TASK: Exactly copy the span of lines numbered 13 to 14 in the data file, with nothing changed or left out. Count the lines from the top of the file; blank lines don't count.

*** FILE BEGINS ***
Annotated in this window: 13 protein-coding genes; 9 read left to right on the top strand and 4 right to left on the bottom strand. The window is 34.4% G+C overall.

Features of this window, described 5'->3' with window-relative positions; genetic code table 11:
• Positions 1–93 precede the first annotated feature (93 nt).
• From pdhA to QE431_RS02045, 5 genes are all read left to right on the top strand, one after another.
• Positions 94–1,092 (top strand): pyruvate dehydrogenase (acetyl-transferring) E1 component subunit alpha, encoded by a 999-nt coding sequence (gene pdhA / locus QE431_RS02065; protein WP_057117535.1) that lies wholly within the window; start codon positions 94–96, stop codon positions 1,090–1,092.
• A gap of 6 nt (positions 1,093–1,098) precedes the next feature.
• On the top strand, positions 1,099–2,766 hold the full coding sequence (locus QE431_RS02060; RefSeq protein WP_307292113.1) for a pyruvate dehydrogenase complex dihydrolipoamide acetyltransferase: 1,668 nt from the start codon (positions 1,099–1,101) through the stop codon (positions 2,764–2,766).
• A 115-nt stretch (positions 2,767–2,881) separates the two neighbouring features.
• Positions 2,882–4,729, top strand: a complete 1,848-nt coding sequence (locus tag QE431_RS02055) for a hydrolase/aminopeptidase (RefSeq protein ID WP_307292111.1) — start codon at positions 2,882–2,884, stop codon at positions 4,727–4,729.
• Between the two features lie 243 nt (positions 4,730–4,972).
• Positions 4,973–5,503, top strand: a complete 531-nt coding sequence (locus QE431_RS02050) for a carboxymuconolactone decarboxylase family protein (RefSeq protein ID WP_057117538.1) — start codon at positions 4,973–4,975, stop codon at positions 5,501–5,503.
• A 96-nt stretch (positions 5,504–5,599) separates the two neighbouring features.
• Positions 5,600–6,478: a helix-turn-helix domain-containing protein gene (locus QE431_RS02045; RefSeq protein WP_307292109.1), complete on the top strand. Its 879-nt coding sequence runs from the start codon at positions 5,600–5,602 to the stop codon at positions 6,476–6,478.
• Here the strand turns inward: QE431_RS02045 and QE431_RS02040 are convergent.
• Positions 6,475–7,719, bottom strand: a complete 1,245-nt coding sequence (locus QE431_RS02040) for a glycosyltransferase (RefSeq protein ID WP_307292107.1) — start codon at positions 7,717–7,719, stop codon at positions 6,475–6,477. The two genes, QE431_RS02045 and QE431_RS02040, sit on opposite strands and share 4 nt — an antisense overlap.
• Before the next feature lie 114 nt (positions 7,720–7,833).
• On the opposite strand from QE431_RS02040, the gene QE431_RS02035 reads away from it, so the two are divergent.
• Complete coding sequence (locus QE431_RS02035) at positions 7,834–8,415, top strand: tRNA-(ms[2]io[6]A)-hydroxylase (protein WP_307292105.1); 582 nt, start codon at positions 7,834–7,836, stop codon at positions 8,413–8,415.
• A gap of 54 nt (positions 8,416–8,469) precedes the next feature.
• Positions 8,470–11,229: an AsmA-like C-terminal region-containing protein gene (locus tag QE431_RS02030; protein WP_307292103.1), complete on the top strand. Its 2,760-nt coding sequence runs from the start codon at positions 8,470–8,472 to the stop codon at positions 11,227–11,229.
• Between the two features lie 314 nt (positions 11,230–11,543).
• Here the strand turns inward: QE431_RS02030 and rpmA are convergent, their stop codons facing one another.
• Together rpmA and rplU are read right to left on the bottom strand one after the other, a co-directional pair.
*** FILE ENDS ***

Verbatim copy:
• Positions 5,600–6,478: a helix-turn-helix domain-containing protein gene (locus QE431_RS02045; RefSeq protein WP_307292109.1), complete on the top strand. Its 879-nt coding sequence runs from the start codon at positions 5,600–5,602 to the stop codon at positions 6,476–6,478.
• Here the strand turns inward: QE431_RS02045 and QE431_RS02040 are convergent.